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Reductions balance budget

Prince Edward school board members have agreed to reduce spending in instruction, transportation and administration to balance its budget for the upcoming 2016-17 fiscal year.

The preliminary net revenue shortfall fell at $411,172, according to the school division.

The county board of supervisors level funded the division for the 2016-17 operating year at $8.3 million. The school board had asked for additional funds.

One of the budgetary moves included reducing the beginning salaries for newly hired teachers.

“As we went through the current budget and we went through the different lines (we examined our) expenditures …,” said Cindy Wahrman, director of finance for the school division, regarding starting teacher salaries. “When we look at instruction and you’re looking at teachers … you have teachers (who) retire with years of experience, they’re going to be at a higher (salary).”

Russell Dove

Russell Dove

She said while not every replacement teacher will be at a beginning salary, the salaries are often similar.

“There is $78,427 … that we can reduce our expenditures,” Wahrman said.

Superintendent Dr. David Smith said this leaves budgetary flexibility.

“You never know when additional teachers may have to be hired at the beginning or later in the year,” he said. “We factored that in and applied the same thinking to each line.”

In addition to a reduction in the new teacher hires salary, a $27,745 reduction in the copier maintenance contracts at all three schools reduced the budget while still leaving flexibility in that area.

“This is a reduction in the line from which the leases are paid,” Smith said.

Wahrman said an additional $10,000 in expenditure reductions could be taken from purchased services, specifically by switching from the teacher observation and evaluation software PD 360.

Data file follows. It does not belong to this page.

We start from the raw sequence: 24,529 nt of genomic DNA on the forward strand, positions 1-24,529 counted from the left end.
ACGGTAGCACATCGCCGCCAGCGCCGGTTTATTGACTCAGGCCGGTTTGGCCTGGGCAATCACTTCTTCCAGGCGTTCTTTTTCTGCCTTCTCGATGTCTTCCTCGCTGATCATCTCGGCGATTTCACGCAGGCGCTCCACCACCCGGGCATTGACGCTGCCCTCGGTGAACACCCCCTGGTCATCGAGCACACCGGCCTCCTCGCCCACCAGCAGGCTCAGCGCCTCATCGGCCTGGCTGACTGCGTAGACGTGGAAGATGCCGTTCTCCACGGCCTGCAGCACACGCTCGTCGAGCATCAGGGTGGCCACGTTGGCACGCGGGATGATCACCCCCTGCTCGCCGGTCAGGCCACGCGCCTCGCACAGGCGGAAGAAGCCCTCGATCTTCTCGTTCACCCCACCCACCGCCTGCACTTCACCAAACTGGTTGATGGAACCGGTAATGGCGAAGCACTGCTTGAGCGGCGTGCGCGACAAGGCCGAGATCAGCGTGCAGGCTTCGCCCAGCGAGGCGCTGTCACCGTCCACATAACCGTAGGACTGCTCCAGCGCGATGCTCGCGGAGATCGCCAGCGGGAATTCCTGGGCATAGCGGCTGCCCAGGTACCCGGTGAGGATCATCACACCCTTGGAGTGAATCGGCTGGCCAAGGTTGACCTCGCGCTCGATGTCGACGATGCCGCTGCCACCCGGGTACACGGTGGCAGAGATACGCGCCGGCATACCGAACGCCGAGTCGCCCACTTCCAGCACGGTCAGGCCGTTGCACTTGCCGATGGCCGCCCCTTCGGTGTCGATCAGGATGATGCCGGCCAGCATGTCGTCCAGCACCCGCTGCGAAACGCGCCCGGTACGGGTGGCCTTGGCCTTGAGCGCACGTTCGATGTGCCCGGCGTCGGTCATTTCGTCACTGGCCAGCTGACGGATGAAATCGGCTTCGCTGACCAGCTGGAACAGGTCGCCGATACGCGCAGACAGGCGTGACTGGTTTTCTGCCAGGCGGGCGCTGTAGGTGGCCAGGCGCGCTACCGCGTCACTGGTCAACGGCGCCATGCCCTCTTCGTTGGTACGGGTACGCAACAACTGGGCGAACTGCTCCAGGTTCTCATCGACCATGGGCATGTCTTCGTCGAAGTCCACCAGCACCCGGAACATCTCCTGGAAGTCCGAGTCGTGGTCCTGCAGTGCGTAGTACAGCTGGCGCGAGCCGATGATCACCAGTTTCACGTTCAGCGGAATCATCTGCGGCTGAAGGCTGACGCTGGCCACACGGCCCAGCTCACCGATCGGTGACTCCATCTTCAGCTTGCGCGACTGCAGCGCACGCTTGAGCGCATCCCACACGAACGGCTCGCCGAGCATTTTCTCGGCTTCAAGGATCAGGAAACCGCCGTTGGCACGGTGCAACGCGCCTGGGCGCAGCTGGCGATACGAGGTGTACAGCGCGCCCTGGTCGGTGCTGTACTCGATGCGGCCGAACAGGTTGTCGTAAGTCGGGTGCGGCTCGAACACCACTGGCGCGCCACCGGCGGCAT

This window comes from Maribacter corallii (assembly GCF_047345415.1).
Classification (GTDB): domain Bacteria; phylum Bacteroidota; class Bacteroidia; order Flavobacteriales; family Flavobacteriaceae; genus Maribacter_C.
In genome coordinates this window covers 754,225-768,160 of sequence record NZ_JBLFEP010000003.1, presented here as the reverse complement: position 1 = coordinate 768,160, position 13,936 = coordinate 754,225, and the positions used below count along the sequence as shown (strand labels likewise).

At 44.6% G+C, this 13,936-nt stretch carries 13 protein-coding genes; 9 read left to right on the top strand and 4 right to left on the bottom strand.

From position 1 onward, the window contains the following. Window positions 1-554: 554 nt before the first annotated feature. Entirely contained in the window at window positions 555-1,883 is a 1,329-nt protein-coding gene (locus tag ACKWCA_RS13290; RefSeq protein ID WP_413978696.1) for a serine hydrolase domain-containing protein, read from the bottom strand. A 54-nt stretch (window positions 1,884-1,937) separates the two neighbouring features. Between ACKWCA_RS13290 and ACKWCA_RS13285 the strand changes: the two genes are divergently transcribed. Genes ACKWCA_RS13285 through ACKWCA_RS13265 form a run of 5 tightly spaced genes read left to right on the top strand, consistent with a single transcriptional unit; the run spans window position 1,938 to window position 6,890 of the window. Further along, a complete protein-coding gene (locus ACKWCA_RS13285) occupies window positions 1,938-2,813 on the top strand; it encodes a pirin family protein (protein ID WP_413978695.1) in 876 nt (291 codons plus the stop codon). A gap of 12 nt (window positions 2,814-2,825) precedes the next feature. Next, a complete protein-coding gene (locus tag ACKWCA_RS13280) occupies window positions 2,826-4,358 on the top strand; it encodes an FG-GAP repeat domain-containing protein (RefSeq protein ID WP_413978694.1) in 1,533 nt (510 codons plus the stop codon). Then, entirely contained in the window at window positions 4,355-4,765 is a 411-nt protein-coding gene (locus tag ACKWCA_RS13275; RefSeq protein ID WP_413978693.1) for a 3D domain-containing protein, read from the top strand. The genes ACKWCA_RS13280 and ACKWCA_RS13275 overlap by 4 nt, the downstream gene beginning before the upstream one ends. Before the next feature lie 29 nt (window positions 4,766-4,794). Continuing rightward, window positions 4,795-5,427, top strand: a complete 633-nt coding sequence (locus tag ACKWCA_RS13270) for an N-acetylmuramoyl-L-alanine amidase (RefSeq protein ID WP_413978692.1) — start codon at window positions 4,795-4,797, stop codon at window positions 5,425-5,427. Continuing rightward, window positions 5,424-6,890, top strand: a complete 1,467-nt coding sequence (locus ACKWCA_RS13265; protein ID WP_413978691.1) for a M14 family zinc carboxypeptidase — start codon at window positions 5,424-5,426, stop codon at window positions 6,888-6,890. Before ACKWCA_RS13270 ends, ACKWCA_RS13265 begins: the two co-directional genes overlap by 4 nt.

“We’re going to TalentEd,” Wahrman said. She said the software is similar, however, the technology is $10,000 cheaper.

Smith said the new software will be more effective.

According to information from the division, tuition for dual enrollment courses at Southside Virginia Community College is currently paid in full by the school division for each student each semester.

“The school division then receives reimbursement funds representing the total tuition amount, less the fee for each course taught by a SVCC teacher. The new process will require the school division to pay for the difference between the total tuition cost and the reimbursement amount for the school division,” school documents state.

Wahrman said in the past, the net result has been as low as $19,000. “It frees up $180,000 in funds for the budget,” she said.

Under administration, reductions were made regarding other benefits, unemployment insurance and a maintenance contract for the fiscal hardware system.

“Over the last several years, there has been $20,000 that has not been used,” said Wahrman. In the past, she said these other benefits have been utilized for retiree health insurance or special items for the superintendent.

Unemployment insurance saw a reduction in $25,000 and the fiscal hardware system maintenance contract was reduced by $5,000 in light of upgrades to the current financial operation system.

Wahrman said the current system had not been upgraded in 10 years.

Finally, $175,000 in expenditure reductions were made in transportation for fiscal year 2016-17.

The budget saw a $75,000 reduction in bus driver and aide salary funding, and a $100,000 reduction in fuel.

“We need to maintain flexibility for additional drivers and aides,” Wahrman said.

Smith said he was insistent on not cutting positions and programs during the budget balancing, because that area had been hit hard in the budget over the last several years.

He said 78 total positions had been lost in the last five years.

Hampden District Representative Beulah Womack said she would like to look at giving teachers a better raise next year.

“Maybe we’ll have people staying and we can be competitive to other school districts around us,” she said.

Buffalo District Representative and School Board Chairman Russell Dove said with the new superintendent coming in, he wanted to makes sure funds were not too tight with no room for changes. “I just hate to see someone come in handicapped,” he said.

Smith said in-depth reductions were not made in instruction, which is where the most flexibility is.